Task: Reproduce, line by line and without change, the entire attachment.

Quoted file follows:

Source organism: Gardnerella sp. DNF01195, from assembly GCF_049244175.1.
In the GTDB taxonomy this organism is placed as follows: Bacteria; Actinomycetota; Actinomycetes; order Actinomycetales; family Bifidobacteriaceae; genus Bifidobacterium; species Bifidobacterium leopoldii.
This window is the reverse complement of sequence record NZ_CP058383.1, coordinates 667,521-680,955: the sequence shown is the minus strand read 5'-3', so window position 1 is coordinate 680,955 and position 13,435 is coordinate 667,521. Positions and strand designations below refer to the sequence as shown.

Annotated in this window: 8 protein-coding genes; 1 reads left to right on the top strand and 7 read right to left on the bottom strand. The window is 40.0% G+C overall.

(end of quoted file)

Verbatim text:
Source organism: Gardnerella sp. DNF01195, from assembly GCF_049244175.1.
In the GTDB taxonomy this organism is placed as follows: Bacteria; Actinomycetota; Actinomycetes; order Actinomycetales; family Bifidobacteriaceae; genus Bifidobacterium; species Bifidobacterium leopoldii.
This window is the reverse complement of sequence record NZ_CP058383.1, coordinates 667,521-680,955: the sequence shown is the minus strand read 5'-3', so window position 1 is coordinate 680,955 and position 13,435 is coordinate 667,521. Positions and strand designations below refer to the sequence as shown.

Annotated in this window: 8 protein-coding genes; 1 reads left to right on the top strand and 7 read right to left on the bottom strand. The window is 40.0% G+C overall.